$$g(r) = \frac{4\pi}{3}G\rho r$$

And this gives us the pressure at $r$, just by integrating $g$ from $r$ to $R$:

$$ \begin{align} p(r_0) &= \int\limits_{r_0}^R \rho g(r)\,dr\\ &= \frac{4\pi}{3} G \rho^2 \int_{r_0}^R r\,dr\\ &= \frac{2\pi}{3} G \rho^2 \left[R^2 - r_0^2\right] \end{align} $$


$$p(r) = \frac{2\pi}{3} G \rho^2 \left[R^2 - r^2\right]$$

And finally we can integrate this over the surface to get the total force:

$$ \begin{align} F_G &= \int\limits_0^R 2\pi r p(r) \,dr\\ &= \frac{4\pi^2}{3}G\rho^2 \int\limits_0^R R^2r - r^3 \,dr\\ F_G &= \frac{\pi^2}{3} G \rho^2 R^4\tag{G} \end{align} $$

(I hope this is right: it is dimensionally OK but I might have missed factors somewhere.)


So, then, given $\rho = 10^3\,\mathrm{kg/m^3}$, $G = 6.7\times 10^{-11}\,\mathrm{m^3/(kg s^2)}$, we can solve for the radius $R$ where $F_T$ = $F_G$, and the answer is about $12.8\,\mathrm{m}$. I was surprised how small this is (and I am worried I have made a mistake therefore).

So if this is right, it means that gravity starts beating surface tension for a ball of water which is about $13\,\mathrm{m}$ in radius, and beyond that it wins rather rapidly due to the dependence on $R^4$. What this does not tell you is anything about how long it takes something to become spherical: I think that would be a bunch harder to work out.

  • $\begingroup$ "If such a volume is in the presence of external gravitational field (for instance if it was orbiting the Earth) then it would not be completely spherical". To be precise: it has to be orbiting for it to be non-spherical. Just being in the presence is not enough. $\endgroup$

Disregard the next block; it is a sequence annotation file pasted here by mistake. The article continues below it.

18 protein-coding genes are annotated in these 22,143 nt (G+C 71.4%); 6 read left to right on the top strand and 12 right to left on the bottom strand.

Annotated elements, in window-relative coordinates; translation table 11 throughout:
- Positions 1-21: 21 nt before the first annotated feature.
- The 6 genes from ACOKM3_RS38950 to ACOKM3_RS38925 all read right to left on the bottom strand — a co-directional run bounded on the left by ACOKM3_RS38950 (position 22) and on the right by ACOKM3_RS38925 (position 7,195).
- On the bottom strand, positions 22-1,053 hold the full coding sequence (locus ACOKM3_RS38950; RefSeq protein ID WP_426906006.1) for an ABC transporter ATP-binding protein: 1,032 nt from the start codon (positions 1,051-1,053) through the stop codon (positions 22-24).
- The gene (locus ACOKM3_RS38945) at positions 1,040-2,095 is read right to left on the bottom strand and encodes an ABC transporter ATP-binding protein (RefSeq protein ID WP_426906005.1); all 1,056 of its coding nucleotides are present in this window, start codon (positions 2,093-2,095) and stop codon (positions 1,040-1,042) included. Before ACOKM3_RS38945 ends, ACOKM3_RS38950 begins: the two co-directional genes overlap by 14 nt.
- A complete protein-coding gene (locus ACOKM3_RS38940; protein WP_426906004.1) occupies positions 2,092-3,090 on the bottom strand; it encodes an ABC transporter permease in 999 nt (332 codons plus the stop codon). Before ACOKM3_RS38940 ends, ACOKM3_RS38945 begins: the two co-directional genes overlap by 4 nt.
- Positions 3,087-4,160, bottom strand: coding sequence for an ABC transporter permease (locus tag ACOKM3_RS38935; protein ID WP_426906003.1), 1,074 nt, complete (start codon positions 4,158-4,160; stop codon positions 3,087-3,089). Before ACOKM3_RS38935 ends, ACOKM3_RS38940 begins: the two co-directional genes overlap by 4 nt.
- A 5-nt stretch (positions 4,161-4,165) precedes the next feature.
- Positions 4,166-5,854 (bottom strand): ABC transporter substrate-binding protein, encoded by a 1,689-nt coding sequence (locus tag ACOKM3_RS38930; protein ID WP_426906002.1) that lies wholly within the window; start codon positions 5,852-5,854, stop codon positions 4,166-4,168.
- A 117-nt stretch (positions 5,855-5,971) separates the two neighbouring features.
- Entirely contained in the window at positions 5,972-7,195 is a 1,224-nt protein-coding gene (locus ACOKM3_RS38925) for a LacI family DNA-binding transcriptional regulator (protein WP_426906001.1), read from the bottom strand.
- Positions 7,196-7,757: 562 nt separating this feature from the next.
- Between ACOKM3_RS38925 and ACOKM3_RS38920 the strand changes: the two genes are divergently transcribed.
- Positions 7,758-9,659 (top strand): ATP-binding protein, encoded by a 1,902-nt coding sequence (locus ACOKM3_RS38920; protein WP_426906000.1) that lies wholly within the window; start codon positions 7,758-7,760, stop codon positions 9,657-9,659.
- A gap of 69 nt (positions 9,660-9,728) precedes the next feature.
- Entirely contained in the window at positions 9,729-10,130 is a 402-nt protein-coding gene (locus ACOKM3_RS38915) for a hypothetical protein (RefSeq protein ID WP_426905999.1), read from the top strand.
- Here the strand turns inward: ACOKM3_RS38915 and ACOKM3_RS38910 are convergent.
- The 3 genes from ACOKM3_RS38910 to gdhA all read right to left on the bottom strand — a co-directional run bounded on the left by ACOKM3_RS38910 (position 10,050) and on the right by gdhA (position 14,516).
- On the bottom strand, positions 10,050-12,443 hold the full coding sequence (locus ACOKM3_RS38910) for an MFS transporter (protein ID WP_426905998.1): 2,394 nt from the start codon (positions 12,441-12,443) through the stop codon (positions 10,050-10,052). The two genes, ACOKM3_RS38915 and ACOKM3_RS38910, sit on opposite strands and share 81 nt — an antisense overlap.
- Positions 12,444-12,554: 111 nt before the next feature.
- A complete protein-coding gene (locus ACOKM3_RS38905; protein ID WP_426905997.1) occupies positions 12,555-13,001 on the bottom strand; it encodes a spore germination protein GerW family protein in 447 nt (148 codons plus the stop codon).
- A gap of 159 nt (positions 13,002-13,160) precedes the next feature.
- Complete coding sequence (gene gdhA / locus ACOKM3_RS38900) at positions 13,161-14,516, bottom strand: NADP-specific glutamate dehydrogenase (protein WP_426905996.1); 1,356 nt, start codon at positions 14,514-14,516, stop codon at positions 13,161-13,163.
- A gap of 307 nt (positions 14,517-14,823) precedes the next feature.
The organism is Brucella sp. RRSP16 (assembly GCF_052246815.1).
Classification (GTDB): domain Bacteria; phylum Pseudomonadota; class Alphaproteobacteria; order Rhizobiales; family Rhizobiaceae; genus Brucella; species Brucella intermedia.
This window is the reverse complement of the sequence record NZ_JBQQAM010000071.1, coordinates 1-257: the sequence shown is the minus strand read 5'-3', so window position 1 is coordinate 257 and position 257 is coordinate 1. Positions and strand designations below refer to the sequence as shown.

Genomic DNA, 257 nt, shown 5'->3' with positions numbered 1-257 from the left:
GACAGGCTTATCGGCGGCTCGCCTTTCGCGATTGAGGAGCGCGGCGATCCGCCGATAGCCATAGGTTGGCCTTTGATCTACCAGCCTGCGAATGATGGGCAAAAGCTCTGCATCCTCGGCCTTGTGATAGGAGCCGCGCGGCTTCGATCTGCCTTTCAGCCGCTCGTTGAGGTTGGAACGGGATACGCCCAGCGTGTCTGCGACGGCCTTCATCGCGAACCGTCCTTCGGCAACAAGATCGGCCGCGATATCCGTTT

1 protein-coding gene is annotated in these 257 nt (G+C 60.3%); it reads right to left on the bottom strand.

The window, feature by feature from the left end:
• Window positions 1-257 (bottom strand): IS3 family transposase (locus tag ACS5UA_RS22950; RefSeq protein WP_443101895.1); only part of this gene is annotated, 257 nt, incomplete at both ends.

– fishinear
    Nov 24, 2018 at 14:04
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    $\begingroup$ @fishinear Being in presence of Earth's gravity is also enough to have an elongated shape: there is a gradient of gravitational potential. That's the same reason why we have tides on Earth: the water mass is slightly stretched by the Sun and the Moon. $\endgroup$
    – jjmontes
    Nov 24, 2018 at 18:41
  • $\begingroup$ @jjmontes My mistake, you are correct. It's because the gravitational field is non-uniform $\endgroup$
    – fishinear
    Nov 24, 2018 at 19:08
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    $\begingroup$ Could you quantify the relative strength of surface tension vs. gravity, depending on amount of water? And wouldn't the "very long time" in all cases (i.e. also when it is not so long) depend on how "excess energy" is gotten rid of? $\endgroup$ Nov 24, 2018 at 21:48
  • $\begingroup$ @HagenvonEitzen: that's an interesting question: I can't, off the top of my head. I think I can give a dimensional argument as to why gravity wins, which I'll try to do. $\endgroup$
    – user107153
    Nov 25, 2018 at 14:36

I’m sure that a chemist could give a deeper answer. Or from Wikipedia we get, the surface tension occurs because water has hydrogen bonding.

Because of its polarity, a molecule of water in the liquid or solid state can form up to four hydrogen bonds with neighboring molecules. These bonds are the cause of water's high surface tension and capillary forces.

The key are the 4 possible hydrogen bonds to other water molecules of liquid water. The water molecules are bonded to each other like a free dimensional mesh.

Heating water, the water could be sprayed out in space to small pieces of course. The hydrogen bonds are weak (compared to metallic bonds) and under the influence of heat transfer the kinetic energy of the water molecules increases and the hydrogen bonds get broken.

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    $\begingroup$ Surface tension is not particular to water: all liquids will form a sphere in outer space. Even magma will do that, which is why planets are spherical. $\endgroup$
    – fishinear
    Nov 24, 2018 at 14:07
  • $\begingroup$ Fuel oil also forms droplets and it hasnt hydrogen bonds $\endgroup$
    – veronika
    Apr 17, 2019 at 17:16